'Why?' snarled a heavily made up woman through lipstick-smudged teeth. 'Will it make them happy? Will they still be content to let us Mages run things? Of course they won't!' she snorted, answering her own question. 'They'll set out to claim land, grow food as we do, take their Vassals and Freemen with them, breed, build cities and armies and attack us and each other until the world is awash in blood as it was for millennia before Oasis! Is that what you want?'

'No, of course not,' Peteru said hastily. 'But surely…'

'She's absolutely right, Peteru,' Uretep interrupted. This must remain a secret if we are to preserve our way of life and prevent the horrors this wise woman speaks of.' He turned to her. 'Forgive our ignorance and inexperience. We have a great deal to learn.'

'You have indeed, so sit down!' Ishbel bellowed from under the canopy, indicating the chairs facing the rest of the Mages who were returning to sprawl over their armchairs.

Three young women in hooded white shifts appeared and served everyone drinks. As Peteru and Uretep took the crystal goblets they smiled and thanked them.

'They're Vassals!' Ishbel shouted angrily. 'Invisible! We don't acknowledge their existence. Remember that when you're honorary Mages!'

'But they can see and hear everything,' Uretep said, confused.

'They can see so they don't fall over. But their eardrums and tongues have been removed so they can't tell tales. They never leave this apartment and when I'm sick of them they take a ride down the exit chute. Once this ceremony is over you're eligible for a dozen of them—any sex you like, to do with exactly as you please, so learn to treat them properly.'

Peteru and Uretep Learn About Oasis

The Vassal who was filling Ishbel's long-stemmed glass stumbled, knocking the fragile thing to the floor where it shattered. The girl sank to her knees in front of her mistress making apologetic noises.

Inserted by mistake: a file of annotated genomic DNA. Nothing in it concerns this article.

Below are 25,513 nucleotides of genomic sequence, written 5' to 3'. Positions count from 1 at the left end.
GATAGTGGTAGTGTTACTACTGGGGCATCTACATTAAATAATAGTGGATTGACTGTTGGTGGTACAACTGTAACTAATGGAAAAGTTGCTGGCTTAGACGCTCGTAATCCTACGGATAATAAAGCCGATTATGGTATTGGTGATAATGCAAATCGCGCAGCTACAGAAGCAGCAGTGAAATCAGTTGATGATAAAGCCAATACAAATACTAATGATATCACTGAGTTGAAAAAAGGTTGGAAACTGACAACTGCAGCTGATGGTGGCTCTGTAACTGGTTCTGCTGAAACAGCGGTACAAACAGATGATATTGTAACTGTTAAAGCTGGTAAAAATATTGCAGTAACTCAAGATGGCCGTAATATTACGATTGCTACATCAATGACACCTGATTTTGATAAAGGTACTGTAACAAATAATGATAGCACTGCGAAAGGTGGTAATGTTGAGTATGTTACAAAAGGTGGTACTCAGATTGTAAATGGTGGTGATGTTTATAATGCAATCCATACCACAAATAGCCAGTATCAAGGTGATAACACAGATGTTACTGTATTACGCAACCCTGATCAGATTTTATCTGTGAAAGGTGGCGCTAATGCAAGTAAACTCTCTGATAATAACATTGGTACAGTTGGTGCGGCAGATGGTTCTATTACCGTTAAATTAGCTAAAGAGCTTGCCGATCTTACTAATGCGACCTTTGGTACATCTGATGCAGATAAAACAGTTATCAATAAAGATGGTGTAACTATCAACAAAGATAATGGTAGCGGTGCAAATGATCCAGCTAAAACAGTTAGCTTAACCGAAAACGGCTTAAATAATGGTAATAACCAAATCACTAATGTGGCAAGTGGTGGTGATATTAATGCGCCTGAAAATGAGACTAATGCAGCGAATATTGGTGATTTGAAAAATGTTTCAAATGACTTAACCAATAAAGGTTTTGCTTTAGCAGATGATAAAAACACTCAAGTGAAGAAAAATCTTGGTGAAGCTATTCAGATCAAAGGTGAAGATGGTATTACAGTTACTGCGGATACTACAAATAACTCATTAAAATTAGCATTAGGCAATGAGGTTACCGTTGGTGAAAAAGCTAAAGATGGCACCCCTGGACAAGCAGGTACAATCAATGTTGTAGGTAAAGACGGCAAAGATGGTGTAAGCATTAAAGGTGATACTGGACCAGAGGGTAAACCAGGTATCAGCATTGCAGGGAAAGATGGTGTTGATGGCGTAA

With a face devoid of expression, Ishbel picked up the stem of the goblet, removed the Vassal's hood, dragged her head towards her by the curly black hair and stabbed the jagged crystal five times into the smooth brown neck. Blood gushed from a severed artery and spilled over Ishbel's lap onto the floor. The dying girl's wail was replaced by soundless shuddering as the other two Vassals attempted to lift her gently away.

Ishbel's swinging fists caught them both on the sides of their heads. They cowered in abject terror as she pointed first to the Vassal's hair and then to the edge of the terrace. They dragged the wretched girl by the hair to the edge, then retreated inside.

A pouting young blonde who looked no more than fifteen, wandered casually over, poked at the twitching body with her sandalled foot, then put two fingers in her mouth and let loose with a shrill whistle. Neither Peteru or Uretep could recall seeing her the previous afternoon, but got to their feet with all the others and joined her at the railing as if waiting for something exciting to happen. A few seconds later two giant, slavering dogs raced around the corner, barking furiously.

Lips twisted in a faint smile, the teenager jammed her foot against the dying girl's hip and pushed her under the railing and over the edge into the razor teeth of the dogs below. Peteru and Uretep found themselves glued to the railing in horror, unable to move. Forever after they could recall the growls, the sound of bones crushed between massive jaws, slabs of bloodied flesh being slammed against the granite below, and worst of all the cruel, dissatisfied smiles of Mages bored to the edge of insanity.

Her authority demonstrated, Ishbel's sour humour mellowed and she turned a sly smile on the young men. 'I've been meaning to say you're an exceptionally handsome and well built pair and certainly look better naked than clothed.' Her laugh was lewd and laced with vitriol. 'You'll need to be careful in public among thousands of sexually aroused citizens emerging from NumbaCruncha. Rape is on the cards, don't you think?'

'I think,' Uretep replied carefully, 'that while violence used in the interest of self preservation is a natural reaction, unprovoked violence like rape, derives from social conditioning, like embarrassment about nudity and sexual activity. That means transit by NumbaCruncha will probably decrease its incidence and make public places safer.'

Ishbel was spared the need to respond by the arrival of a Vassal with new robes. She assisted her mistress to change while someone else cleaned the carpet. When her soiled armchair was replaced, she sat, accepted another crystal chalice of whatever it was they were drinking, sipped, then in a seductively mellow contralto announced that the initiation ceremony of the two temporary Mages would begin. 'Kneel in front of me and look up into my eyes.'

Peteru and Uretep did as bidden. Ishbel picked up the goblet and emptied the contents over their faces. Everyone laughed as if it was the funniest joke ever.